872 km covered.

02 December 2002 - Meningle SA

Woke to a lovely day and packed the bike in record time. I rode the few kilometres to Sorrento and then cruised on past and down the road to Portsea. I just spent about an hour cruising around and looking at the coast down into Bass Straight. I then headed back to the pier at Sorrento and organized my ticket on the 7 am ferry. Just as I lined up another bike turned up and we chatted for a while. He was taking his bike over to the other side at Queenscliff so he could ride for the day down the Great Ocean Road as far as Apollo Bay and back. Just a days outing. He wasn't a bad sort of guy and very informed about Port Phillip Bay and the Rip. He was in fact an engineer on the pilot boats that bring the big ships into port.

We disembarked at Queenscliff after about 40 minutes and we went our separate ways. I wanted to look at the infamous Rip entrance to the Bay and so I road out to the lighthouse to a look out. While I was there I had some breakfast and cleaned my teeth while I checked out 'The Rip'. It looked as tame as a kitten, but I understand it wasn't always like that.

I continued on and went to Torquay for fuel. Then I continued on and had a look at Bells Beach. Supposedly a place of legend for surfers, but it looked fairly ordinary to me. I guess you have to be a surfer to appreciate it.

I rode on to Lorne and stopped at a hot bread shop for some morning tea. I fed a magpie by hand as I sat in the park eating. Lorne was as far as Sandra and I had been able to go on the Great Ocean Road (GOR) the last time we had been there. Rain had washed away a bridge causing us to detour around the best part of the road, with us joining it at Apollo Bay. This time however, was going to be different. Lorne had changed somewhat in the last 17 years, but it was still recognizable.

I left Lorne and started the best of the GOR. It was windy and picturesque and a bit scary, but I got into it just the same. Not that I went stupid, but I was there for a bit of fun and fun I had. The road was basically one tight corner after another until Apollo Bay, winding around the cliffs. The weather was overcast and cool.

At Apollo Bay the road left the coast and went into the forest. At the turn off to Cape Ottway I turned left and did the 18 kilometres into the lighthouse. When I arrived there I found that the Nat Park Corporation ran it, quite nicely, and they wanted an entrance fee just to get onto the grounds. I wasn't interested in this, so I had some lunch and continued on.

The road joined the coast again at Princetown. Sandy and I had stayed a night here on our last visit and it looked almost the same now. Between Princetown and Pt Campbell was the Twelve Apostles. I stopped to look at the Twelve Apostles and it was devastatingly hot. Like last time this section of road takes forever as I was inclined to stop and look at everything. There is a lot to look at. The coastline is spectacular. I stopped at Pt Campbell and fuelled up (again).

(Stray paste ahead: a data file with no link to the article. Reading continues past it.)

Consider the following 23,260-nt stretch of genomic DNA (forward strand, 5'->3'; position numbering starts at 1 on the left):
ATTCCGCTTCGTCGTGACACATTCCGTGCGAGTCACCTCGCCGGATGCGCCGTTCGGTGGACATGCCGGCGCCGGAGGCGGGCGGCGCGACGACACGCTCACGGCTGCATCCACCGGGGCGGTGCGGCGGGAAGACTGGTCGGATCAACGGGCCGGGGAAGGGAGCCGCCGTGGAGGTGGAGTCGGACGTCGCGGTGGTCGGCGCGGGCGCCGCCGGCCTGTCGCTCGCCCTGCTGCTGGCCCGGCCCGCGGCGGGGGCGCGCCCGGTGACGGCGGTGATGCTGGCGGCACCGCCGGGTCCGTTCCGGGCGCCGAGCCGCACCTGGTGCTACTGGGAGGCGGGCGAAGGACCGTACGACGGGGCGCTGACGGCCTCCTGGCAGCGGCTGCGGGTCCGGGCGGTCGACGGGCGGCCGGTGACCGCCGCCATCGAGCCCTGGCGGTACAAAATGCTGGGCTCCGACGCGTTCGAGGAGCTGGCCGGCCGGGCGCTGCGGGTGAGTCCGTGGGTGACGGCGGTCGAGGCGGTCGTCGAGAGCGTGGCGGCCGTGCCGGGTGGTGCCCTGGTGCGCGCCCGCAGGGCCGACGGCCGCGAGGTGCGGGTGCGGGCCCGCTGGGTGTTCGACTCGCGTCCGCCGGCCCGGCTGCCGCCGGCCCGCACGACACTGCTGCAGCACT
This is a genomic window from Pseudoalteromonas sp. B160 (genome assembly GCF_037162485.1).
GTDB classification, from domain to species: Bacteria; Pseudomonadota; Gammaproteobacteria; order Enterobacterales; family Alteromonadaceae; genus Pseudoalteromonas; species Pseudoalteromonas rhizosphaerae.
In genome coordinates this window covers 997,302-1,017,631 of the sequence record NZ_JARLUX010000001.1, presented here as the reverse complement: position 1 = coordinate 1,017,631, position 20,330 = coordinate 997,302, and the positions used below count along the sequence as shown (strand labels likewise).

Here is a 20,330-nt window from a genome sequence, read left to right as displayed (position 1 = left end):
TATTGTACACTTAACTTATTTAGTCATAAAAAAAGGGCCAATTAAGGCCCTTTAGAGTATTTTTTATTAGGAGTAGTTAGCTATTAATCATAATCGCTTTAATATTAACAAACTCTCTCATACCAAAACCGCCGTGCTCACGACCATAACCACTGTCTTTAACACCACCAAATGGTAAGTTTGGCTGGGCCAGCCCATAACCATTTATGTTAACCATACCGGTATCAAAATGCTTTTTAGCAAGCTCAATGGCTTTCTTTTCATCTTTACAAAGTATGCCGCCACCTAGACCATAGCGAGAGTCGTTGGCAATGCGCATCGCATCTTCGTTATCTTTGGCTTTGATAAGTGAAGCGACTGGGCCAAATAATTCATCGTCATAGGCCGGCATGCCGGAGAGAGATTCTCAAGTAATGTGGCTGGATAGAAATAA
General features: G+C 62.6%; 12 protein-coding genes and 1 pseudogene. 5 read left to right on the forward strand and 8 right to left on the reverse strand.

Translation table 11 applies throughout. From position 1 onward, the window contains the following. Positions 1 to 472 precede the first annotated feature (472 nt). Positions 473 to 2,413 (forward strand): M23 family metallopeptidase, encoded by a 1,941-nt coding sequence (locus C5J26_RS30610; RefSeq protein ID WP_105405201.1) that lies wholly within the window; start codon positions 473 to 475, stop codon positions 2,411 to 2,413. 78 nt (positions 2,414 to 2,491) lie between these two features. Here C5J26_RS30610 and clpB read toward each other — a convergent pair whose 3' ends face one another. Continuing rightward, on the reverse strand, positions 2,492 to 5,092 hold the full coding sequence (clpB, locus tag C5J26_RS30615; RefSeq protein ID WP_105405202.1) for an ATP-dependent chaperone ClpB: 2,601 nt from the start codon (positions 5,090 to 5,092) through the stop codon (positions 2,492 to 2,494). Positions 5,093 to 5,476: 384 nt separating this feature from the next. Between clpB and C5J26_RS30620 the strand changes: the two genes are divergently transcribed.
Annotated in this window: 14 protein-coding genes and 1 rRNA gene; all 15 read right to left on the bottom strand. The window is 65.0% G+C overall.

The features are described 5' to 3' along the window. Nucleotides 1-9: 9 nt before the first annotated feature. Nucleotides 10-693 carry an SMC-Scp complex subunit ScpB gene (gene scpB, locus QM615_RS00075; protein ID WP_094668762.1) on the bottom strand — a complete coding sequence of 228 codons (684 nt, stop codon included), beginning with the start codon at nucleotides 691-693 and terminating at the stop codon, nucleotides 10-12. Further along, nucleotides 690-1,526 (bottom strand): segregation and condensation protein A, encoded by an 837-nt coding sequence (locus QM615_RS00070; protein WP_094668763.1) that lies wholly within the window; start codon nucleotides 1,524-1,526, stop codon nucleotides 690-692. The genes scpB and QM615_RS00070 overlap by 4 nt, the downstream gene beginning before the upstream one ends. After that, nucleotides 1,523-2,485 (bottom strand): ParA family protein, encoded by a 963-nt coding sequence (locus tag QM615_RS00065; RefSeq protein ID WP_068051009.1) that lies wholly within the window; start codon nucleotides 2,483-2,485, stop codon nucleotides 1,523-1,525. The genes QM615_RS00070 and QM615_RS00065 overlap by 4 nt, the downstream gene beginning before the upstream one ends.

We had stayed at Peterborough last time and it was exactly as I remembered it. After leaving Peterborough a headwind stated to plague me. It was very strong and gusty and made riding very difficult. I pushed on going through Warnambool and Portland. I left the main road at this point and hugged the secondary roads closer to the coast, stopping just short of the border at Nelson for petrol. The road between Portland and Nelson was largely pine forests. I continued on and went through Mount Gambier, Millicent and then continued on the lesser coastal roads through Beachport and Robe until I reached Kingston SE and joined the main Princes Highway again.

It was getting later in the afternoon and I had to start thinking about somewhere to stop for the night. I thought that I might be able to find a camp somewhere on the side of the road in the Coorong Nat Park, but as I rode through here into the setting sun it all looked very uninviting. I ended up getting into a town called Meningle just before dark and there was a lovely little camping ground on the edge of the Albert Lake. The lake was really quite large as it was barely possible to see across the other side. By the time I had cooked dinner and had some schnapps it was dark. I had a nice hot shower and crawled into my sleeping bag and slept the sleep of the innocent.

920 km covered.

03 December 2002 - Port Augusta, SA (30km south)

Woke to another nice day. Packed up and headed off for Port Augusta. I turned west before getting to Tailem Bend and the main Highway. Freeways are to be avoided at all cost. I was trying to avoid highways as much as possible. I crossed a ferry into a nice little place called Wellington and then continued on to Strathalbyn. This was largely through wine country. I was forced to join the main freeway into Adelaide at Mt Barker. This bit of road has been upgraded in the last few years. In times past there was a very windy section of road from Mt Lofty down to Adelaide. This has now been replaced with a freeway all the way to the bottom. It is very steep, but an engineering masterpiece.

I rode through Adelaide as quickly as possible and got onto the road heading north. The road north of Adelaide through Pt Wakefield and a bit beyond is divided into four lanes. At this point I had my first scare of the trip. Not far after it returns to just two lanes an approaching truck decided to overtake another approaching truck. I had them both coming down my throat. I had plenty of time and slowed down and got off the road. By the time the truck had seen me he panicked and locked it up. Blue smoke erupted from the trailer and then he managed to get the trailer a bit sideways. He eventually got it all back together, but it was looking to be interesting. He gave me a sheepish wave as he went past.